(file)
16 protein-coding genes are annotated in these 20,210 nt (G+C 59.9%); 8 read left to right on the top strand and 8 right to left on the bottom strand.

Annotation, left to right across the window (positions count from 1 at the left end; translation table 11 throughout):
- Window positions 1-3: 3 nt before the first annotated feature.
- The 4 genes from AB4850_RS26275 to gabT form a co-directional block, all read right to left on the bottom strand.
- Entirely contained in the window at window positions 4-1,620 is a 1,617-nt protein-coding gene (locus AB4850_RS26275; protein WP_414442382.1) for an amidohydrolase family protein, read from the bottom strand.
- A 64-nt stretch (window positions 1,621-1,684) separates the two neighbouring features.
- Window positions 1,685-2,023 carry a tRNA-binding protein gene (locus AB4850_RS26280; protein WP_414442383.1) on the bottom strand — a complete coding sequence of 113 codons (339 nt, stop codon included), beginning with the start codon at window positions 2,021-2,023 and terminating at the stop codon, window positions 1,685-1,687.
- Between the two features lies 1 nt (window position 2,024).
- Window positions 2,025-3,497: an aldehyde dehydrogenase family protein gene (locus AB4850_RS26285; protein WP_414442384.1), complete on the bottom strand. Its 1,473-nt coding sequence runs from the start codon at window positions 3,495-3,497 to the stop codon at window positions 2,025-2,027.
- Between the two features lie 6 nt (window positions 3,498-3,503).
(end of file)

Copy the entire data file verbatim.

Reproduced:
16 protein-coding genes are annotated in these 20,210 nt (G+C 59.9%); 8 read left to right on the top strand and 8 right to left on the bottom strand.

Annotation, left to right across the window (positions count from 1 at the left end; translation table 11 throughout):
- Window positions 1-3: 3 nt before the first annotated feature.
- The 4 genes from AB4850_RS26275 to gabT form a co-directional block, all read right to left on the bottom strand.
- Entirely contained in the window at window positions 4-1,620 is a 1,617-nt protein-coding gene (locus AB4850_RS26275; protein WP_414442382.1) for an amidohydrolase family protein, read from the bottom strand.
- A 64-nt stretch (window positions 1,621-1,684) separates the two neighbouring features.
- Window positions 1,685-2,023 carry a tRNA-binding protein gene (locus AB4850_RS26280; protein WP_414442383.1) on the bottom strand — a complete coding sequence of 113 codons (339 nt, stop codon included), beginning with the start codon at window positions 2,021-2,023 and terminating at the stop codon, window positions 1,685-1,687.
- Between the two features lies 1 nt (window position 2,024).
- Window positions 2,025-3,497: an aldehyde dehydrogenase family protein gene (locus AB4850_RS26285; protein WP_414442384.1), complete on the bottom strand. Its 1,473-nt coding sequence runs from the start codon at window positions 3,495-3,497 to the stop codon at window positions 2,025-2,027.
- Between the two features lie 6 nt (window positions 3,498-3,503).